WASHINGTON -- Fast-food restaurant sales will pass the $100 billion mark for the first time in 1997, and the retail-host category, which includes supermarket restaurant operations, will grow by nearly 5%, or $647 million, over 1996, according to a recently released annual food-service study.
Enhanced takeout offerings, growth of coffee bars and the proliferation of warehouse clubs will lead the advance in retail-host food-and-drink sales, expected to reach $13.9 billion in 1997, according to the report, released by the National Restaurant Association, based here. That would mean nearly a 5% increase over projected 1996 figures, and a 2% increase in inflation-adjusted dollars.
The retail-host restaurant category is composed of supermarket restaurants including a portion of deli and all salad bars, as well as restaurants operating in food stores, gas stations, drug-and proprietary-stores, general merchandise and variety stores.
However, the report says grocery/convenience store food-and-drink sales growth is expected to slow along with unit expansion, and food-and-drink sales at variety and drug stores are expected to weaken in the wake of operation closings.
The "1997 Restaurant Industry Forecast," prepared by researchers at the NRA and released in December, predicts that sales throughout the restaurant industry will top $320 billion in 1997, an increase of 4.2% over 1996 projections and an adjusted-for-inflation growth rate of 1.7%.
By comparison, actual sales for 1995 were $295 billion overall. Retail-host restaurant sales will have increased $2 billion since 1994's estimated $11.9 billion, the most recent year figures are available in the category.
The NRA focused a segment of its report specifically on home-meal replacement trends and activities in the restaurant industry.
The statistics cited throughout the report bolster the belief that operations sensitive to consumer's HMR needs will be well poised for the 21st century. Almost half (47%) of all adults responding to a consumer survey said they now cook fewer meals at home than they did two years ago.
Almost 40% said they consider meals prepared at restaurants or fast-food outlets essential to the way they live.
The study said recent research indicates that consumers seeking fresh food prepared outside the home try "to balance three different goals: Social pleasure, or 'togetherness;' eating pleasure; and lifestyle support or 'convenience'. "
Most significantly, 30% of adults said they would like to eat at restaurants or purchase takeout or delivery food more often.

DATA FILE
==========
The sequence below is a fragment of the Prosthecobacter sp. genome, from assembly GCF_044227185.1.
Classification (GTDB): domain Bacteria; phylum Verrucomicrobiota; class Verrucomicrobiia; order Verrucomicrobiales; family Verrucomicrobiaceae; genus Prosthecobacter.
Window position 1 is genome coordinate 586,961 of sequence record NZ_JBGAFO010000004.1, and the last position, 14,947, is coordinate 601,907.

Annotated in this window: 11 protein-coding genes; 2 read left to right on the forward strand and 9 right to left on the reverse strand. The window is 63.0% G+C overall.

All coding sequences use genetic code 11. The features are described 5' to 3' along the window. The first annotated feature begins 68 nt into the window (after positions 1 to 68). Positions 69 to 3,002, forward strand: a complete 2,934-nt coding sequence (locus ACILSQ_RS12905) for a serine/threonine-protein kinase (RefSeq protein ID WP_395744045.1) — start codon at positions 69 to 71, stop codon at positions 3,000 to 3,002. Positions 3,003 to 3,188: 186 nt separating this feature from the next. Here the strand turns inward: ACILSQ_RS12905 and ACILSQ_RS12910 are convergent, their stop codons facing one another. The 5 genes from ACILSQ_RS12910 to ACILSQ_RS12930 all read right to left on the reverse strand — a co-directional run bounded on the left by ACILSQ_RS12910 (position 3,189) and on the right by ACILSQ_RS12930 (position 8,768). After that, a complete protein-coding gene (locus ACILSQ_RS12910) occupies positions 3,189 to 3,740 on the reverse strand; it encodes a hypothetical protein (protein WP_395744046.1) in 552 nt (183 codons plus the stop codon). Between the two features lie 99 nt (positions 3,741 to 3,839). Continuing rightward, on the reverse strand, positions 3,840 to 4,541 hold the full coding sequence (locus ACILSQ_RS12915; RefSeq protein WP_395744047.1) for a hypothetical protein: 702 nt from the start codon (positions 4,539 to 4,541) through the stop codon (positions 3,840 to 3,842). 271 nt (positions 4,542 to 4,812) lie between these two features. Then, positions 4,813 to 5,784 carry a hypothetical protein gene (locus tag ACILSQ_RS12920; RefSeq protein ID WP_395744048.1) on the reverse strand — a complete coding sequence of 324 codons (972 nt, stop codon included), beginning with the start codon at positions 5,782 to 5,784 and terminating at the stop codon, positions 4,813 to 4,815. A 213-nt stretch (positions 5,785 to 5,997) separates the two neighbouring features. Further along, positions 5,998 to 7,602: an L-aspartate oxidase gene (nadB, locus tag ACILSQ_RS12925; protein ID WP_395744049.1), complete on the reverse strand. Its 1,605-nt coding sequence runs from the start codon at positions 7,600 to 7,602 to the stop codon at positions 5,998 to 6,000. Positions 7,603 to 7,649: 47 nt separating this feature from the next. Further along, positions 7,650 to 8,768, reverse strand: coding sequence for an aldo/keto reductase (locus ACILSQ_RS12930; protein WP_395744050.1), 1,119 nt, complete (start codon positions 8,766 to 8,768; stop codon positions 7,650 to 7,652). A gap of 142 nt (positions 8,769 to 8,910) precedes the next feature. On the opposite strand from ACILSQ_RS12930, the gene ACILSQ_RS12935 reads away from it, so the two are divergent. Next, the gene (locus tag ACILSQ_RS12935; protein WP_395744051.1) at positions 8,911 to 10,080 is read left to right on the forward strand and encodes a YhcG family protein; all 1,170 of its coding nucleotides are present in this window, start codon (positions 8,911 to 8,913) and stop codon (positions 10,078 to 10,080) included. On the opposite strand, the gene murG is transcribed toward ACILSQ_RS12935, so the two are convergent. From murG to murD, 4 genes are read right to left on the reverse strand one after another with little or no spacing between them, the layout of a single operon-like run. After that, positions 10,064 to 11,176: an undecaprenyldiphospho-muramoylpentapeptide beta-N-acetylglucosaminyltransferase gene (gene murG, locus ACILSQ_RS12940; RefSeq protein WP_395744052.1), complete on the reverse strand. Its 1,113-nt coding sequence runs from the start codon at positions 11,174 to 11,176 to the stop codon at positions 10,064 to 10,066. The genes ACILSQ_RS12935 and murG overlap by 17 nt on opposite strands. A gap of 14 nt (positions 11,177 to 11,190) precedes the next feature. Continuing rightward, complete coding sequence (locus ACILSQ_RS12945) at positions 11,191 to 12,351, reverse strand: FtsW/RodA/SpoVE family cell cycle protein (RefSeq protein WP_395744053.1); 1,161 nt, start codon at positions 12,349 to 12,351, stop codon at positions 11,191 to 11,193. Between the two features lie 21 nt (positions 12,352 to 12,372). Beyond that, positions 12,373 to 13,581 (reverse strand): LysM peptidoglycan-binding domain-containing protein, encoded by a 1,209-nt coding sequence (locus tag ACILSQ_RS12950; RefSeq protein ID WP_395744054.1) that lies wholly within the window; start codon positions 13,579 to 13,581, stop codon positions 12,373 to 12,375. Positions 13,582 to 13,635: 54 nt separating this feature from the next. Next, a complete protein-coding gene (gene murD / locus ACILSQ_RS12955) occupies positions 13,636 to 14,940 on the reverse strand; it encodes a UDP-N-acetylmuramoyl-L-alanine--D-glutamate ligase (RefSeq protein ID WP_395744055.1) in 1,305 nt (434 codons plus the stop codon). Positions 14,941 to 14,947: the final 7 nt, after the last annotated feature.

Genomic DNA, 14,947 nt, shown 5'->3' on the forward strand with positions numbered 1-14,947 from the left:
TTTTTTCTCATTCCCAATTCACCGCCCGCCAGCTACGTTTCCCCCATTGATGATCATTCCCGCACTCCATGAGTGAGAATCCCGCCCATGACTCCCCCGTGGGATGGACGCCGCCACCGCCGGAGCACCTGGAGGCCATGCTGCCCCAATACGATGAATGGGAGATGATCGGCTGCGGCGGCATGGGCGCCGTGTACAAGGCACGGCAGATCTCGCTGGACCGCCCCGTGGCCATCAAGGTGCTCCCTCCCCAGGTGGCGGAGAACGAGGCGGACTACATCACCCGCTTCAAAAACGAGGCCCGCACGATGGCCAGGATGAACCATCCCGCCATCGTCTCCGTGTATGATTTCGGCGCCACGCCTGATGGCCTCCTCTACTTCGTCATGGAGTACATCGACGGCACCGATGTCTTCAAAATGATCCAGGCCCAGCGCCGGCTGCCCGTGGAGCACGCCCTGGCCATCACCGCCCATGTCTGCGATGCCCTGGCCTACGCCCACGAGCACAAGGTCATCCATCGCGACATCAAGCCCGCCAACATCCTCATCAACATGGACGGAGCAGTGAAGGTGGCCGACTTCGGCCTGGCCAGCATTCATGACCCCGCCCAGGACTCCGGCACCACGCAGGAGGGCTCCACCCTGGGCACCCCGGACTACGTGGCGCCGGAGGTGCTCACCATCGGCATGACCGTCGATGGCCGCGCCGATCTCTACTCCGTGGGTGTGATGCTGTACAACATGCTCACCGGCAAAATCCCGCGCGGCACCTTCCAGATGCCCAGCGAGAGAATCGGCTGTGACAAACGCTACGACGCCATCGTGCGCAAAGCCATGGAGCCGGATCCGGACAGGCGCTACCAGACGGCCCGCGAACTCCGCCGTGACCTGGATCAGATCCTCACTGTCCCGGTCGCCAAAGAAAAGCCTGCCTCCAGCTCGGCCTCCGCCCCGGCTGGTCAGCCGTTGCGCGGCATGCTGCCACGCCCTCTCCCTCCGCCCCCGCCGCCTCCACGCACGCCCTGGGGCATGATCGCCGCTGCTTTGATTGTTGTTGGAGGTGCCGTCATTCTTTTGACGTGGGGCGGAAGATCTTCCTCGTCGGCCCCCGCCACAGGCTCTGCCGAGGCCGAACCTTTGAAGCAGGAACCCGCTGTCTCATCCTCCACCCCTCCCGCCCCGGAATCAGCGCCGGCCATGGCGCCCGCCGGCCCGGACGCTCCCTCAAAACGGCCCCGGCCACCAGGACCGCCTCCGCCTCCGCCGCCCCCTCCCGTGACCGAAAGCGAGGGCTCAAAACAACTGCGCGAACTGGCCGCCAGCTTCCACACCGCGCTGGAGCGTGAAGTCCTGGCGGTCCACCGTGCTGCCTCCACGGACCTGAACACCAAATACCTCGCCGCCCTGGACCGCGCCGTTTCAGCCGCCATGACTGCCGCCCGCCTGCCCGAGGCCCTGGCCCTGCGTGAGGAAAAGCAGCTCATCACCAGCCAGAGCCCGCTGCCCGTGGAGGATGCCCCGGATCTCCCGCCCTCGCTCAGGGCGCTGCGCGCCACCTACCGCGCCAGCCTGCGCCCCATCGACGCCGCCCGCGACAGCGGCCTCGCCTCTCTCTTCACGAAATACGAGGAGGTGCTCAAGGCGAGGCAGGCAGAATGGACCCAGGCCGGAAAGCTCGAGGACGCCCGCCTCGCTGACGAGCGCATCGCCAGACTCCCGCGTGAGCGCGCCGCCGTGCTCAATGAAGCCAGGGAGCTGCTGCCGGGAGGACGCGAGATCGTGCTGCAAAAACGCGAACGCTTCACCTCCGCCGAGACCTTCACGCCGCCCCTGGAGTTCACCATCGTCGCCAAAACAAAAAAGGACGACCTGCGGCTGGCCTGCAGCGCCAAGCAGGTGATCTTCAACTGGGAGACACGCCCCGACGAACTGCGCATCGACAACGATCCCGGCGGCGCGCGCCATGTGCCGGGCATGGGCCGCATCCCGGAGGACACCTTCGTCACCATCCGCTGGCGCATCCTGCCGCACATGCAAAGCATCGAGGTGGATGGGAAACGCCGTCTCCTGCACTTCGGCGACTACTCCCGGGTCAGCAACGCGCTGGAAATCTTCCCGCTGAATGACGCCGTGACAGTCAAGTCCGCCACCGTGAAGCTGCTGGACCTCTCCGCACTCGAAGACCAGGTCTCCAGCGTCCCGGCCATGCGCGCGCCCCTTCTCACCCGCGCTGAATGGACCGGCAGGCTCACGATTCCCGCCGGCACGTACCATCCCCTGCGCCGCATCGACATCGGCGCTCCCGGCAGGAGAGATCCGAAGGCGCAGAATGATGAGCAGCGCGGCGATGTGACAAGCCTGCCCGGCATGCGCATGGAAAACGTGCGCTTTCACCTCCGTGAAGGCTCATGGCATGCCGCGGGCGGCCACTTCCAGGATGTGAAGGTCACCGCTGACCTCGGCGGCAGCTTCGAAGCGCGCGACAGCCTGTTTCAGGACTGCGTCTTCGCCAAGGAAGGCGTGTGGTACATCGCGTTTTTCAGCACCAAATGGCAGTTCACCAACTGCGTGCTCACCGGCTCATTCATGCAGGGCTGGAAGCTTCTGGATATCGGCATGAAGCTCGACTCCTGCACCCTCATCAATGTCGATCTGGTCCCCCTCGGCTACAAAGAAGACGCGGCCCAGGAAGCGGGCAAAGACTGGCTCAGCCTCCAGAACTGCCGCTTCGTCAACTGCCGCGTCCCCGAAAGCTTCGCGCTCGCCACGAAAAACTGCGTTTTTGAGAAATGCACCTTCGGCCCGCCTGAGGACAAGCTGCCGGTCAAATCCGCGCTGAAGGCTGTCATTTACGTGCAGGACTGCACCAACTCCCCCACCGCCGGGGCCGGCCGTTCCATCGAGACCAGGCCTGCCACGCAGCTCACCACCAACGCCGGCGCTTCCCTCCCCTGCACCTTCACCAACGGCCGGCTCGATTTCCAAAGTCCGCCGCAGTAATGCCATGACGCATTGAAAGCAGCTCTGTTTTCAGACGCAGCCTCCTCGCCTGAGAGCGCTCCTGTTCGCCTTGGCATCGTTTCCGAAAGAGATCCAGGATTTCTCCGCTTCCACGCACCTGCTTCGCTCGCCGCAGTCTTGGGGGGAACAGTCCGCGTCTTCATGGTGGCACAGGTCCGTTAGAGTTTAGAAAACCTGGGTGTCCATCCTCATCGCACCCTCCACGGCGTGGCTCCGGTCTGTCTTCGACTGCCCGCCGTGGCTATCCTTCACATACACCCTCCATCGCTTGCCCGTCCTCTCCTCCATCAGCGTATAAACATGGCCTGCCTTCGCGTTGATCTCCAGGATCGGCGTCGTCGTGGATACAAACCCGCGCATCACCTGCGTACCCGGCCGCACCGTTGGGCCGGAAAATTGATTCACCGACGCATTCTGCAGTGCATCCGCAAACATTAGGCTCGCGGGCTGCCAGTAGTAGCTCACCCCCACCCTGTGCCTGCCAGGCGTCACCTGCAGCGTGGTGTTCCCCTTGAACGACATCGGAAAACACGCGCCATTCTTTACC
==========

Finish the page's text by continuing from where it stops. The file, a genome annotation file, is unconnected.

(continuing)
The report says 57% of the occasions when consumers order carryout, they are pressed for time or have no energy to prepare the meal themselves. The same holds true for nearly 40% of the occasions when consumers order food to be delivered.
Forty percent of consumers surveyed by the association said they feel home cooking is a hassle. Roughly 80% of table-service restaurants offer takeout. Even half the upscale restaurants, defined by check averages totaling $25 or more, offer takeout.
In another part of the consumer survey, respondents said food was the most important attribute of an establishment, followed by service, price, location and consistency.
Regionally, the NRA forecast predicted the greatest sales growth in the Mountain states of Arizona, Colorado, Idaho, Montana, Nevada, New Mexico, Utah and Wyoming. Nevada was predicted to be the fastest growing state in the country, with a 6.9% increase in sales expected over 1996. Washington state will post a 6.2% gain in sales, the forecast predicts.
New England, with a 3.3% increase, and the mid-Atlantic states of New Jersey, New York and Pennsylvania, with a 3.4% increase, will show the smallest regional growth percentages in the country, the study predicted. Connecticut, where sales are expected to increase by 2.9%, will show the smallest statewide gain in the country and barely keep up with the erosion of even moderate inflation.
And states with the most food-and-drink business -- California, Texas and Florida -- will continue to lead the country in total food-and-drink sales.
Also in 1997, full-service restaurants will barely outpace fast-feeders, with the category accounting for $104.4 billion. The report also noted that sales in the ice cream, frozen-custard and frozen yogurt stand category were expected to slow in post-inflation dollars, primarily due to supermarket bulk sales competition.
Sales projections in the report for 1997 are based on data available in October 1996, according to the NRA, and will require adjustment if general economic conditions or those affecting the food industry change significantly.